8. Former Paralympic runner Oscar Pistorius removed his artificial legs during a sentencing hearing for the 2013 murder of his girlfriend, tearfully hobbling across a courtroom as lawyers pleaded that he receive no prison time. His attorneys said the stunt was meant to “highlight the sense of vulnerability” he felt before fatally shooting the woman. (New York Times)
  9. Defense attorneys in the Bridgegate case filed a series of emails appearing to show Chris Christie being informed directly that a public office under his charge was engaging in political activities. The filings may undercut a central claim made in a report commissioned by the Christie administration. (Politico New Jersey)
  10. The FDA approved a new weight-loss device that drains predigested food directly from a patient’s stomach – allowing users to rid themselves of up “up to 30 percent” of a meal at a time. (Gizmodo)
  11. Merrick Garland gave a teary-eyed commencement address to a group of fifth-graders, peppering in references to both Beyoncé and Professor Dumbledore as he reminded students to “be the brave one.” The president’s Supreme Court nominee has tutored weekly at the school for nearly two decades. (Perry Stein)


-- The shooter posted Facebook messages on the day of his rampage, pledging loyalty to the Islamic State and vowing that the U.S. would face “more attacks in the coming days”: “America and Russia stop bombing the Islamic state..I pledge my alliance to [Islamic State leader] abu bakr al Baghdadi ..may Allah accept me,” Omar Mateen wrote, according to a letter released by Senate Homeland Security Chairman Ron Johnson (R-Wisc.). Mateen then posted, according to the letter: “The real muslims will never accept the filthy ways of the west” and “You kill innocent women and children by doing us taste the Islamic state vengeance.” Mateen also apparently used Facebook in May to look for information on the terrorists behind the 2015 San Bernardino attack., according to Johnson’s letter. On June 4, 2016, he reportedly searched for “Baghdadi Speech.” (Kevin Sullivan, Ellen Nakashima, Matt Zapotosky and Mark Berman)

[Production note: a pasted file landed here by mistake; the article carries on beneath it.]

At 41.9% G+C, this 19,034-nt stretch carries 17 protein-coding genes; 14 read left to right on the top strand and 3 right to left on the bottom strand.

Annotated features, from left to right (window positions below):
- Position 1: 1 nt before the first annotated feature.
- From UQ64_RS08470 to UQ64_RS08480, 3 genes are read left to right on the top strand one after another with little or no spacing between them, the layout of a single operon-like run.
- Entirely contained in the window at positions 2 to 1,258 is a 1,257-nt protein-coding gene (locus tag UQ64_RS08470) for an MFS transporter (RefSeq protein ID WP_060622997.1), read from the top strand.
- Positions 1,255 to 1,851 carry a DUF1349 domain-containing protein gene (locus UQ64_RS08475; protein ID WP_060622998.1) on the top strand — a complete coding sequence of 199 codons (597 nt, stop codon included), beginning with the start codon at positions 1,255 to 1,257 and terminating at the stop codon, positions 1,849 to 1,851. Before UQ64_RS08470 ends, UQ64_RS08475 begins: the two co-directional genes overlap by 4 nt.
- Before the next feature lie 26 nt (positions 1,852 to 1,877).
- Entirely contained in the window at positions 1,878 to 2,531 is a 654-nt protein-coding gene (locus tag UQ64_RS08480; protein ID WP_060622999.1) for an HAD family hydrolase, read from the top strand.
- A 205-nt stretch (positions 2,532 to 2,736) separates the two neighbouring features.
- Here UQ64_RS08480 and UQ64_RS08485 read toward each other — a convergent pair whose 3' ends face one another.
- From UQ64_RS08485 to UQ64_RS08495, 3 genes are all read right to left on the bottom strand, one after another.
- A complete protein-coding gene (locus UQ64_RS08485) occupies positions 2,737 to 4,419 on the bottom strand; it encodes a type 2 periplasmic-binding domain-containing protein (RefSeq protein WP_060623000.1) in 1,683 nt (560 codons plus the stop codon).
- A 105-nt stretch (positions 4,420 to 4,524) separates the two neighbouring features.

-- FBI officials confirmed they interviewed Mateen’s wife, Noor Z. Salman, as part of the ongoing investigation. “Salman reportedly urged her husband ‘not to do anything’ the night of the attack, according to a U.S. law enforcement official. Salman accompanied Mateen at one point to buy ammunition and went with him on at least one trip to Pulse described as ‘reconnaissance’ not long before the shooting … Whether or not she knew the purpose of the trip remains unclear. Investigators are still working to corroborate what Salman told them during interviews and will also try to determine if she suffered any abuse at the gunman’s hands. His first wife — Sitora Yusifiy, to whom he was briefly married in 2009 — said that he beat her repeatedly while they were married."